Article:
Two Senate Democrats ask FTC to investigate Twitter whistleblower allegations
Two Senate Democrats sent letters to the Federal Trade Commission (FTC) chairwoman on Tuesday to request that the agency investigate allegations from a former top Twitter official that the company has significant security issues that could threaten privacy and U.S. national security.
Sen. Richard Blumenthal (D-Conn.), chairman of the Senate Commerce Committee’s Subcommittee on Consumer Protection, Product Safety and Data Security, sent his letter to FTC Chairwoman Lina Khan. Sen. Ed Markey (D-Mass.), also a member of the Senate Commerce Committee, sent his letter to Khan and Attorney General Merrick Garland.
The letters come after a complaint from former Twitter security chief Peiter Zatko was publicized, revealing that he accused the social media platform of making false claims about its security infrastructure and the company’s leaders of misleading the federal government and its own board about its security issues.
The complaint, which Zatko filed with the Securities and Exchange Commission, Department of Justice and FTC last month, said Twitter’s conduct would violate a settlement it reached with the FTC.
Zatko reportedly alleged that some of Twitter’s servers were operating on outdated software, many employees have internal access that could jeopardize user accounts and user data was not properly erased after users deleted their accounts.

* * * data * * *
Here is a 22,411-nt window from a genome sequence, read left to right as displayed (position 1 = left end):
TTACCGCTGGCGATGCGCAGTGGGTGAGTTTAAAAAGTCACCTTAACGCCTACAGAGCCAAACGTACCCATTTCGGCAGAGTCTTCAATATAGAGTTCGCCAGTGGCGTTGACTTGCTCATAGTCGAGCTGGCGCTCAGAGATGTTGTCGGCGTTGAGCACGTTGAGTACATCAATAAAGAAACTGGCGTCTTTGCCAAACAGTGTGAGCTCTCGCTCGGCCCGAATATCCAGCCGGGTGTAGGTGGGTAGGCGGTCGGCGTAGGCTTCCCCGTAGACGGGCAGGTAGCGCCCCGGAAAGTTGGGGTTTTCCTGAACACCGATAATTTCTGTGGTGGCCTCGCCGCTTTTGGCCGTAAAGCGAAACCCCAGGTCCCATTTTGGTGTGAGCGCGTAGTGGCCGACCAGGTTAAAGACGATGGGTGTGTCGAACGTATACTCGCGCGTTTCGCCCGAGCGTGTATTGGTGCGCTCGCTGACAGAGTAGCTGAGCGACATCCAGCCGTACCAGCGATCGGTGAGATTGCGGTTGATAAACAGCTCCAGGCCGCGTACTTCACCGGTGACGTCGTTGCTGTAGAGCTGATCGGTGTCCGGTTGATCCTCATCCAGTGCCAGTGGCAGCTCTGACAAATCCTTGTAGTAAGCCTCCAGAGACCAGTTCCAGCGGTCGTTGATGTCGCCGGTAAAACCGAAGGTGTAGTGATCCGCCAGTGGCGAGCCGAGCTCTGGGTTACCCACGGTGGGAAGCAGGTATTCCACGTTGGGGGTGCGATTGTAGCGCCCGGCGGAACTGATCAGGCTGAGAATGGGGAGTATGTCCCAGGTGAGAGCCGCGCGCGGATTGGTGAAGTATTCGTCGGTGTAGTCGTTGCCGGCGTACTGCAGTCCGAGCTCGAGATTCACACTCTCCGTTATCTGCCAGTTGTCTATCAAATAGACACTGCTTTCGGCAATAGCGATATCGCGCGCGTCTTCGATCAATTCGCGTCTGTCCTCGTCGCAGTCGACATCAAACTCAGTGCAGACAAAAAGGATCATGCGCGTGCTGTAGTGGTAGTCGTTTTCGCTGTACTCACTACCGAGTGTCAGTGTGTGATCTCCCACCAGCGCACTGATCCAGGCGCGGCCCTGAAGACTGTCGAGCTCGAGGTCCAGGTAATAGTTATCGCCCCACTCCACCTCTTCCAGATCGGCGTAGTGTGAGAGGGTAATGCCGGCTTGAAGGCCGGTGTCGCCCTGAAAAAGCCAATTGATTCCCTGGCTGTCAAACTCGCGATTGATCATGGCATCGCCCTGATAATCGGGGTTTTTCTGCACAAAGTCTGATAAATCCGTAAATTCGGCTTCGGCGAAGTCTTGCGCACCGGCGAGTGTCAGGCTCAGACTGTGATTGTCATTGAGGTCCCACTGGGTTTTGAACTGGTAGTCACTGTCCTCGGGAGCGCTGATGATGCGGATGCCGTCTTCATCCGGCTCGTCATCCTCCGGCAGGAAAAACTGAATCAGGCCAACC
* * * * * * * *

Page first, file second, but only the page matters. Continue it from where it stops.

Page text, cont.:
Markey said in his letter that the federal government should investigate the charges, hold Twitter accountable for any illegal activity and protect Twitter users’ data. Blumenthal said potential government action against Twitter should include bringing civil penalties and liability against individual Twitter executives if appropriate.
The senators said in their letters that Twitter has a history of poor security measures, which led the FTC to file a complaint against the company, arguing that it misled its users about the platform’s security features. Twitter and the FTC reached a settlement for the complaint in 2011, but the senators say Twitter is violating that agreement, based on Zatko’s complaint.
A Twitter spokesperson said in a statement responding to reports of Zatko’s complaint that the company considers security and privacy to be top priorities, and added that the complaint is “riddled with inconsistencies and inaccuracies and lacks important context.”
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